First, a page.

Thursday, February 22, 2024

Russian Society does Not have Either the Means of Achieving Consensus or Stable Divisions but Regularly Shifts Direction, Mokhov Says

Paul Goble

            Staunton, Feb. 18 – Sergey Mokhov, who has achieved international recognition for his work on funerary customs in Russia, says that because Russian society is so atomized, it does not have either the means of achieving consensus or the longstanding divisions that provide stability in other societies do but rather radically shifts in direction as a whole from one thing to another.

            That has consequences for what it is reasonable to expect – and what is unreasonable, the researcher at the Moscow Institute of Ethnology and Anthropology says (

            “There are those who sit and wait for the war to continue to the point where the Russian people will form up and respond,” Mokhov says. But that is not going to happen, at least anytime soon. “The consequences of the war and any changes it might bring will come much later and not here and now.”

            In part, that is because Russian society has been subject to such shocks that it doesn’t respond in a gradual way; and in part because there is no basis for forming any public consensus. As a result, there is no easy way for large swaths of the population to reach accord on anything, including a deadly war.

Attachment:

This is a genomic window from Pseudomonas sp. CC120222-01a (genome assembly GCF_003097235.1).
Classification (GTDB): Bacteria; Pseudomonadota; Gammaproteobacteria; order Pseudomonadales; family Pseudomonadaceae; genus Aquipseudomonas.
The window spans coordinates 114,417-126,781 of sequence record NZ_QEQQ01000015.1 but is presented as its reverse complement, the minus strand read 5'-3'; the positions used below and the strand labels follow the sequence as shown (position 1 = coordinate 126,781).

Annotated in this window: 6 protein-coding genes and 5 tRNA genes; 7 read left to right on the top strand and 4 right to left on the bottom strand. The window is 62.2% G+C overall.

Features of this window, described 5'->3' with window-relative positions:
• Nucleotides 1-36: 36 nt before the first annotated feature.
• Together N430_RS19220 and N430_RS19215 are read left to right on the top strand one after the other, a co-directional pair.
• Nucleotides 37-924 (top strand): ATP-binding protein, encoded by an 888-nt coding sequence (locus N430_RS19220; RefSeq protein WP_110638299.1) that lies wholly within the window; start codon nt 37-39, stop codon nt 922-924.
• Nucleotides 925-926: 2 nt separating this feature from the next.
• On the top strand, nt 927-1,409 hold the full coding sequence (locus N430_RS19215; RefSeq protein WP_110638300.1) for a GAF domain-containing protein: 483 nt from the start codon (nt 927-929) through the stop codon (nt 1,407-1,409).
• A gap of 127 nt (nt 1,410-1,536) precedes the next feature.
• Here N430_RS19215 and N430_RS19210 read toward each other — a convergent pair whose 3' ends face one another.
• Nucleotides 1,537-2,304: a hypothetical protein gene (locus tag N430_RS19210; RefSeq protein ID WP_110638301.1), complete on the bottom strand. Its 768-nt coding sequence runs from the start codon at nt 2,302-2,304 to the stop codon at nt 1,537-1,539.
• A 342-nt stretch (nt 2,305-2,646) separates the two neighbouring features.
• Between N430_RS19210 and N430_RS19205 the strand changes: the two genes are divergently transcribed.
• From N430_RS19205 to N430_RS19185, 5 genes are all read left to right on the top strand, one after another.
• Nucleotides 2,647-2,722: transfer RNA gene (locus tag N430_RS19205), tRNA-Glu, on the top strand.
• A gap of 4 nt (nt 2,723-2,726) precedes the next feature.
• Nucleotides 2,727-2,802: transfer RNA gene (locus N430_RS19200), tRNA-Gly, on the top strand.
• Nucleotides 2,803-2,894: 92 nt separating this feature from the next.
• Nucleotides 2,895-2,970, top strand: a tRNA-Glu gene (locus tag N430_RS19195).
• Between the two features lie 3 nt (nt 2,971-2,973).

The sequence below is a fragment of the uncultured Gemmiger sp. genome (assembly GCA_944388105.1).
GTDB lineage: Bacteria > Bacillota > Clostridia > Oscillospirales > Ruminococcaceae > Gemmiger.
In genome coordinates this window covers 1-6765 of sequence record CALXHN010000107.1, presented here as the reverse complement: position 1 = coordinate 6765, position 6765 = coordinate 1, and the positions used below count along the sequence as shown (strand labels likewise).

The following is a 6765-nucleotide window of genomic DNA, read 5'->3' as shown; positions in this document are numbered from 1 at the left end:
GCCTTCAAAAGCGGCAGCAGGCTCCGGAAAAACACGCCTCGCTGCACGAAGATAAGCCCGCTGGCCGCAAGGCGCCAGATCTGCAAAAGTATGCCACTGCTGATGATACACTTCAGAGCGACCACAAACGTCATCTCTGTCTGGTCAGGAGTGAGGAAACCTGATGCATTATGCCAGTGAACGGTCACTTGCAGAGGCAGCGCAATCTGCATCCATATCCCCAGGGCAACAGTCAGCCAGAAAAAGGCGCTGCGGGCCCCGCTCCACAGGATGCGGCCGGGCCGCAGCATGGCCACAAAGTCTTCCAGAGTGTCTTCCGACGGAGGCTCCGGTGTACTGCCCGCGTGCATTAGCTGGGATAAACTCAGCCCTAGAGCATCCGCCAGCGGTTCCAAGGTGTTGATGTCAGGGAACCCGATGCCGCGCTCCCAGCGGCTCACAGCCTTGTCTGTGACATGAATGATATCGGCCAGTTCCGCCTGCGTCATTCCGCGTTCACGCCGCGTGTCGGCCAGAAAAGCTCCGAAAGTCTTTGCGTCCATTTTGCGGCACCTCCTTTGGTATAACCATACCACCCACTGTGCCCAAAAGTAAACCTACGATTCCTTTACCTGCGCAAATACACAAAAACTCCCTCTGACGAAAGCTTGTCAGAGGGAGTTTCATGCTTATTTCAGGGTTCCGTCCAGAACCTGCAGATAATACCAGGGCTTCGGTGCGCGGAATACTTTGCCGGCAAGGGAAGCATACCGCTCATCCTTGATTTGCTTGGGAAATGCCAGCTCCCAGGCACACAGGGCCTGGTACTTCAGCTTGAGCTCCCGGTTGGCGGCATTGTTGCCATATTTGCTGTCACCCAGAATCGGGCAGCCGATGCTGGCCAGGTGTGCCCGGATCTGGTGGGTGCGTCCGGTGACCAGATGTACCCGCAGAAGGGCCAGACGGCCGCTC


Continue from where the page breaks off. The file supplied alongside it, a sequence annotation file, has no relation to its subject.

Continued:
This is a reflection of Russian history. It is sometimes said that Russia did not have an Enlightenment. But this is not so. It is only that the Enlightenment in Russia opened several windows of opportunity which slammed shut before anyone could make use of them in the ways that Western countries did.

            What Russia did not have was the powerful religious conflicts that took place in Europe. Russia’s Schism was “something else entirely.” And because Russia did not have real religious wars, it never had to develop mechanisms like those which emerged in Europe for reaching public agreement.

            An additional factor which has set Russia apart, Mokhov says, was “the absolutely destructive and unique experience of the Soviet Union. Nowhere in the world was there such experience.” Had Russia avoided that, it would have developed very differently than it has. But there is no point in focusing on something that hypothetical.

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